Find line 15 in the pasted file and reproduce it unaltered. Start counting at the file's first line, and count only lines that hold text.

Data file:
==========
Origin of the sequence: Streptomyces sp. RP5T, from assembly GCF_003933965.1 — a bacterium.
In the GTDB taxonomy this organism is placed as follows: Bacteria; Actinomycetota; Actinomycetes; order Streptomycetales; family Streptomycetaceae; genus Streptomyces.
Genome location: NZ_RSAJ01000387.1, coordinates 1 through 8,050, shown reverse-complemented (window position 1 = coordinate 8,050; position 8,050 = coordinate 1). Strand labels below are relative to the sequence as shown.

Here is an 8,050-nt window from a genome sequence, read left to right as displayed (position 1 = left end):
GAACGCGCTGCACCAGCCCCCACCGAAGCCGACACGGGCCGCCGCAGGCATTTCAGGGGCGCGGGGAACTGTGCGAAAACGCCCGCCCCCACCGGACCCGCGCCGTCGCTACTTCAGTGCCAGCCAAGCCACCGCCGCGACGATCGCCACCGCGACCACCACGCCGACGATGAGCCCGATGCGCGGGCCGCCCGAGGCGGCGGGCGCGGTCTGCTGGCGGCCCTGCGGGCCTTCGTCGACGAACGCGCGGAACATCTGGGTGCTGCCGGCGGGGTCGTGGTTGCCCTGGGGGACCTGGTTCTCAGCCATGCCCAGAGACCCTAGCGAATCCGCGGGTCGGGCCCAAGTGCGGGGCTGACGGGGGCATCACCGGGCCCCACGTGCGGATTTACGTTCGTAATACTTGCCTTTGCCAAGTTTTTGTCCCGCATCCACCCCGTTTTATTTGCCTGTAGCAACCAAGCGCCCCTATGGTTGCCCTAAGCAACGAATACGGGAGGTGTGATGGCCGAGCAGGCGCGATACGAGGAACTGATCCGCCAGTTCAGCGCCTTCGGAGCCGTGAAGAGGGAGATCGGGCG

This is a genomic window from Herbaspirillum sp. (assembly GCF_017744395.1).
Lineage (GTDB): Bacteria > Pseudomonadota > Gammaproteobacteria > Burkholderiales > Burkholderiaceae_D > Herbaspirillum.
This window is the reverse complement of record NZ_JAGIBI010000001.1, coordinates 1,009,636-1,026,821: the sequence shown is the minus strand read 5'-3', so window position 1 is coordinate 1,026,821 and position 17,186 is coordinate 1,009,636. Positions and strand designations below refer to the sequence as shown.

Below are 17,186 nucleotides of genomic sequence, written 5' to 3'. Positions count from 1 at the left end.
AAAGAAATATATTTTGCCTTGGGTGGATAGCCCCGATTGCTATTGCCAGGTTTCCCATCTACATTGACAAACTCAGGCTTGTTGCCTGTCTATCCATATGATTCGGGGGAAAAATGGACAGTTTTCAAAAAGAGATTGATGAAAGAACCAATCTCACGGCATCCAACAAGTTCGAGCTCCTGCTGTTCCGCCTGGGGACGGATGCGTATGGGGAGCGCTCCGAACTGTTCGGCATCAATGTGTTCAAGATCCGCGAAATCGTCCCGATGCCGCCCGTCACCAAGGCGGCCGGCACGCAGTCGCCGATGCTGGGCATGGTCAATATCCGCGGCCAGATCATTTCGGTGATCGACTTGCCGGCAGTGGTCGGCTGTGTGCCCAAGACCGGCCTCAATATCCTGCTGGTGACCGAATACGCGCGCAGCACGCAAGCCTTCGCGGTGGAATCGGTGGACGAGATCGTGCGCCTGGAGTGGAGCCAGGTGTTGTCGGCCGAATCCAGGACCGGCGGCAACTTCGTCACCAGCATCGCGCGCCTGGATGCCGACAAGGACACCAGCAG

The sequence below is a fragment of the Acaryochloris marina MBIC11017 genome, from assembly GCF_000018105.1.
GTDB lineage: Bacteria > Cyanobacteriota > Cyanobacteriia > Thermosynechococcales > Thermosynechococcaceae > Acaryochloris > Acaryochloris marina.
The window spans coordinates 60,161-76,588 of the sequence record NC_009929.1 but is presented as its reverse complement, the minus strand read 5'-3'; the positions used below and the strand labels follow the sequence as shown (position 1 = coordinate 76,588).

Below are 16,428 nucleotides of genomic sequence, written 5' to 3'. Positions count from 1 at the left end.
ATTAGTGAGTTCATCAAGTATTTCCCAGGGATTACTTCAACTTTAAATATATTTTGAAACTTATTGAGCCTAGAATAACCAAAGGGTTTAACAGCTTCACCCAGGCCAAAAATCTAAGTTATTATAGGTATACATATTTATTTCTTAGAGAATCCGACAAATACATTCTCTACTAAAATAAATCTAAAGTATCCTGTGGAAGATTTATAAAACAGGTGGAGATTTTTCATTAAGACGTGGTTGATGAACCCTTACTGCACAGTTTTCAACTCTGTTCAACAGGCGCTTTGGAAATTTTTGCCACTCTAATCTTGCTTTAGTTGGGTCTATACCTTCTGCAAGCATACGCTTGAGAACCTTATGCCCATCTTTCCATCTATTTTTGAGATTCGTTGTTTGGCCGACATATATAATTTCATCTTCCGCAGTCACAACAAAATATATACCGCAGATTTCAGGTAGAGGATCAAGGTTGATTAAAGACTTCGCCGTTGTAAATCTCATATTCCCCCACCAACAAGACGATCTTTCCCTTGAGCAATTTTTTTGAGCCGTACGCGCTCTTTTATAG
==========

ATTAGTGAGTTCATCAAGTATTTCCCAGGGATTACTTCAACTTTAAATATATTTTGAAACTTATTGAGCCTAGAATAACCAAAGGGTTTAACAGCTTCACCCAGGCCAAAAATCTAAGTTATTATAGGTATACATATTTATTTCTTAGAGAATCCGACAAATACATTCTCTACTAAAATAAATCTAAAGTATCCTGTGGAAGATTTATAAAACAGGTGGAGATTTTTCATTAAGACGTGGTTGATGAACCCTTACTGCACAGTTTTCAACTCTGTTCAACAGGCGCTTTGGAAATTTTTGCCACTCTAATCTTGCTTTAGTTGGGTCTATACCTTCTGCAAGCATACGCTTGAGAACCTTATGCCCATCTTTCCATCTATTTTTGAGATTCGTTGTTTGGCCGACATATATAATTTCATCTTCCGCAGTCACAACAAAATATATACCGCAGATTTCAGGTAGAGGATCAAGGTTGATTAAAGACTTCGCCGTTGTAAATCTCATATTCCCCCACCAACAAGACGATCTTTCCCTTGAGCAATTTTTTTGAGCCGTACGCGCTCTTTTATAG